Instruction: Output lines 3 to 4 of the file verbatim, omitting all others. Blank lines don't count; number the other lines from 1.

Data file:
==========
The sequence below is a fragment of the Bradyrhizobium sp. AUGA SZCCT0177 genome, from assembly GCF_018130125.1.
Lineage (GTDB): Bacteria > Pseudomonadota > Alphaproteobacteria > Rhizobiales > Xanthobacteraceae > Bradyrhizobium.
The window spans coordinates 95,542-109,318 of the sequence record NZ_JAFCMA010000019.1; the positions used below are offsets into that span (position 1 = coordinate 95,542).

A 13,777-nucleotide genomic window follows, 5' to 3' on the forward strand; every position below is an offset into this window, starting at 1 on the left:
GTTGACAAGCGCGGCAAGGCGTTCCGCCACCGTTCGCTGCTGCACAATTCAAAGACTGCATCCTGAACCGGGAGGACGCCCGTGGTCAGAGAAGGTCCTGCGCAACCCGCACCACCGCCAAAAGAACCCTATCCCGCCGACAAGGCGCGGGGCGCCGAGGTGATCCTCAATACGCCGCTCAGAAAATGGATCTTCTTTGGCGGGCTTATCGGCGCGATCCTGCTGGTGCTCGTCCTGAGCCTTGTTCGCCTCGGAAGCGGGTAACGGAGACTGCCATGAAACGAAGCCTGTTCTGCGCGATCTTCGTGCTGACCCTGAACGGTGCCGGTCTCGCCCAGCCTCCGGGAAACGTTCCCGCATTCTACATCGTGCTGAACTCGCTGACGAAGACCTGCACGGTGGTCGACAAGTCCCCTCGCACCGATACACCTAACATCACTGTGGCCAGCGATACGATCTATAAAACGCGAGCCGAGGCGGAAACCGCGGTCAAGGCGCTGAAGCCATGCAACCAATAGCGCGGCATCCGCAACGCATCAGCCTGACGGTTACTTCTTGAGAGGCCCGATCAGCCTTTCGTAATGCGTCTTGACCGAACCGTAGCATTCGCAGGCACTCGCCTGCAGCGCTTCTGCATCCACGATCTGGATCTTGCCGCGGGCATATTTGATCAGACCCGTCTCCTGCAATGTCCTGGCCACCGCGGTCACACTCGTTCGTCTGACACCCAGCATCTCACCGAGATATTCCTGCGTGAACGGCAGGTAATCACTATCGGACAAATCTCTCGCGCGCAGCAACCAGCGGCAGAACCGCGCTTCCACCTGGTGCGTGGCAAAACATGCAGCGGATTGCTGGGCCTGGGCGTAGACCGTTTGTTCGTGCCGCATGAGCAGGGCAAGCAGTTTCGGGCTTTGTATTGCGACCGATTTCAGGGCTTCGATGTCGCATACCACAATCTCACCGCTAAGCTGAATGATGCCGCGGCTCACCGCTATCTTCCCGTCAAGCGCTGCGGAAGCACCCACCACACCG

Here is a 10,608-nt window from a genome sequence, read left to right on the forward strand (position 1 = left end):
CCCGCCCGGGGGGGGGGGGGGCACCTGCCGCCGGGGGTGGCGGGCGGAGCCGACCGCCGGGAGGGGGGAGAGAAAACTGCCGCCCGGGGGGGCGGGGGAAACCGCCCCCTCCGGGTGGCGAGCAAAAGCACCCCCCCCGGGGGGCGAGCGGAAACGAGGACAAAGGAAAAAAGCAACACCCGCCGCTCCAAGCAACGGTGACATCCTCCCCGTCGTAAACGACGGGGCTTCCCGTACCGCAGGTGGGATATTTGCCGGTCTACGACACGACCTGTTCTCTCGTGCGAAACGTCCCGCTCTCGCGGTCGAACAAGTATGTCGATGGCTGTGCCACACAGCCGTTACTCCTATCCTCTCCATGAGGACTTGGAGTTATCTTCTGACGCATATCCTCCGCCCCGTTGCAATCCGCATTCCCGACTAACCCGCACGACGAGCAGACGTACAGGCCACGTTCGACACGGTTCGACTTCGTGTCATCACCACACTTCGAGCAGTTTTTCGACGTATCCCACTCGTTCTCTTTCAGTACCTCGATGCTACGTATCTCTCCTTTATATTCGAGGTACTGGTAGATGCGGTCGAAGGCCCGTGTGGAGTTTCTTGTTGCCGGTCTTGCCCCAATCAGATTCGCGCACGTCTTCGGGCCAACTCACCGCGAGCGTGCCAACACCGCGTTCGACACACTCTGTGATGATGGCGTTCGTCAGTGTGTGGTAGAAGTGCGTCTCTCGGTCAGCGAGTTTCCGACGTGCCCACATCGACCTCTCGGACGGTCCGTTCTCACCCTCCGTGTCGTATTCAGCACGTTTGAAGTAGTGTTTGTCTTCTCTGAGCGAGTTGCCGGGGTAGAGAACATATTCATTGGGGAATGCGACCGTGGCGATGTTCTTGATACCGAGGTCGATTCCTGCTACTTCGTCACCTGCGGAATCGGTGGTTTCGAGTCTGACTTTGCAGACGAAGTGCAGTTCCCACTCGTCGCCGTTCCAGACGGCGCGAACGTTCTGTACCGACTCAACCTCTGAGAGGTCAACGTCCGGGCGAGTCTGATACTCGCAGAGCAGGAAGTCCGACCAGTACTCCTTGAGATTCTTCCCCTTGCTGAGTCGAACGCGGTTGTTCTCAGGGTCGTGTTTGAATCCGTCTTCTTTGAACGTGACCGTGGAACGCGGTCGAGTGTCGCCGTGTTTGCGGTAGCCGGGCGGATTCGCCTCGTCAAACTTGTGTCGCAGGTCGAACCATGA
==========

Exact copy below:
The window spans coordinates 95,542-109,318 of the sequence record NZ_JAFCMA010000019.1; the positions used below are offsets into that span (position 1 = coordinate 95,542).

A 13,777-nucleotide genomic window follows, 5' to 3' on the forward strand; every position below is an offset into this window, starting at 1 on the left: